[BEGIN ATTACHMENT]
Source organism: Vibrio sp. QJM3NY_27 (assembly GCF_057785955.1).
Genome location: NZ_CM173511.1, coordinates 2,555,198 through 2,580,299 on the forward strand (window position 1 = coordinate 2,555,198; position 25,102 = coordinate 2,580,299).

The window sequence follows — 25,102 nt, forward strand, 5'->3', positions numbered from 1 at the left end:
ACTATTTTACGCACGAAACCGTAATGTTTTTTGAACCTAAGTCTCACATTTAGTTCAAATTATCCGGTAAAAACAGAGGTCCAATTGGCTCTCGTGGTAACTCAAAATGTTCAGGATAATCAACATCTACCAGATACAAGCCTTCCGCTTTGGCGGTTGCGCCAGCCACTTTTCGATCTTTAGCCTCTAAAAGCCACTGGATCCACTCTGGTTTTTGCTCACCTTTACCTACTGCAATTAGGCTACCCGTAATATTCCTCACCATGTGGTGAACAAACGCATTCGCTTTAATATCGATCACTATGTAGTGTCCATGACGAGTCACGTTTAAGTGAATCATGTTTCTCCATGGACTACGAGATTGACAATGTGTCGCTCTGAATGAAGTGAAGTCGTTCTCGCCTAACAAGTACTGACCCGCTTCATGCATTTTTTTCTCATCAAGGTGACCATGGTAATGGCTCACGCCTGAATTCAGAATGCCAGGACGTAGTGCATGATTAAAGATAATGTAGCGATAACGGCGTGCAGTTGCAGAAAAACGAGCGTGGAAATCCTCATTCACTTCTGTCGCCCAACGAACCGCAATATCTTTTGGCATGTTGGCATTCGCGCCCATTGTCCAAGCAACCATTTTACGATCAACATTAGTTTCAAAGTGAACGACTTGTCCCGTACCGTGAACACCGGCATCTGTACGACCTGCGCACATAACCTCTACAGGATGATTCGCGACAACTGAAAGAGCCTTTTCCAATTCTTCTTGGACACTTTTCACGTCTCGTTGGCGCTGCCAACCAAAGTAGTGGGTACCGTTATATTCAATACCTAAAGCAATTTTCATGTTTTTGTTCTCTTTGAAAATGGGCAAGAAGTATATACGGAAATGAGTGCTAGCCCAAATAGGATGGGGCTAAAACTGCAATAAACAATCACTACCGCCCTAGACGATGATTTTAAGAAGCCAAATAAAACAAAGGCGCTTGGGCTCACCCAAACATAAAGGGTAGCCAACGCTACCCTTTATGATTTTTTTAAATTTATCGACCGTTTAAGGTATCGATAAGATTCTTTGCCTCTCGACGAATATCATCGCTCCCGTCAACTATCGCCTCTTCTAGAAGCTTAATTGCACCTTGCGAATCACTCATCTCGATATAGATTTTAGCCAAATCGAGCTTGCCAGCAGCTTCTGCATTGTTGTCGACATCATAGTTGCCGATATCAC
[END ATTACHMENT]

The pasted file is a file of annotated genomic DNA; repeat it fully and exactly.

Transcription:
Source organism: Vibrio sp. QJM3NY_27 (assembly GCF_057785955.1).
Genome location: NZ_CM173511.1, coordinates 2,555,198 through 2,580,299 on the forward strand (window position 1 = coordinate 2,555,198; position 25,102 = coordinate 2,580,299).

The window sequence follows — 25,102 nt, forward strand, 5'->3', positions numbered from 1 at the left end:
ACTATTTTACGCACGAAACCGTAATGTTTTTTGAACCTAAGTCTCACATTTAGTTCAAATTATCCGGTAAAAACAGAGGTCCAATTGGCTCTCGTGGTAACTCAAAATGTTCAGGATAATCAACATCTACCAGATACAAGCCTTCCGCTTTGGCGGTTGCGCCAGCCACTTTTCGATCTTTAGCCTCTAAAAGCCACTGGATCCACTCTGGTTTTTGCTCACCTTTACCTACTGCAATTAGGCTACCCGTAATATTCCTCACCATGTGGTGAACAAACGCATTCGCTTTAATATCGATCACTATGTAGTGTCCATGACGAGTCACGTTTAAGTGAATCATGTTTCTCCATGGACTACGAGATTGACAATGTGTCGCTCTGAATGAAGTGAAGTCGTTCTCGCCTAACAAGTACTGACCCGCTTCATGCATTTTTTTCTCATCAAGGTGACCATGGTAATGGCTCACGCCTGAATTCAGAATGCCAGGACGTAGTGCATGATTAAAGATAATGTAGCGATAACGGCGTGCAGTTGCAGAAAAACGAGCGTGGAAATCCTCATTCACTTCTGTCGCCCAACGAACCGCAATATCTTTTGGCATGTTGGCATTCGCGCCCATTGTCCAAGCAACCATTTTACGATCAACATTAGTTTCAAAGTGAACGACTTGTCCCGTACCGTGAACACCGGCATCTGTACGACCTGCGCACATAACCTCTACAGGATGATTCGCGACAACTGAAAGAGCCTTTTCCAATTCTTCTTGGACACTTTTCACGTCTCGTTGGCGCTGCCAACCAAAGTAGTGGGTACCGTTATATTCAATACCTAAAGCAATTTTCATGTTTTTGTTCTCTTTGAAAATGGGCAAGAAGTATATACGGAAATGAGTGCTAGCCCAAATAGGATGGGGCTAAAACTGCAATAAACAATCACTACCGCCCTAGACGATGATTTTAAGAAGCCAAATAAAACAAAGGCGCTTGGGCTCACCCAAACATAAAGGGTAGCCAACGCTACCCTTTATGATTTTTTTAAATTTATCGACCGTTTAAGGTATCGATAAGATTCTTTGCCTCTCGACGAATATCATCGCTCCCGTCAACTATCGCCTCTTCTAGAAGCTTAATTGCACCTTGCGAATCACTCATCTCGATATAGATTTTAGCCAAATCGAGCTTGCCAGCAGCTTCTGCATTGTTGTCGACATCATAGTTGCCGATATCAC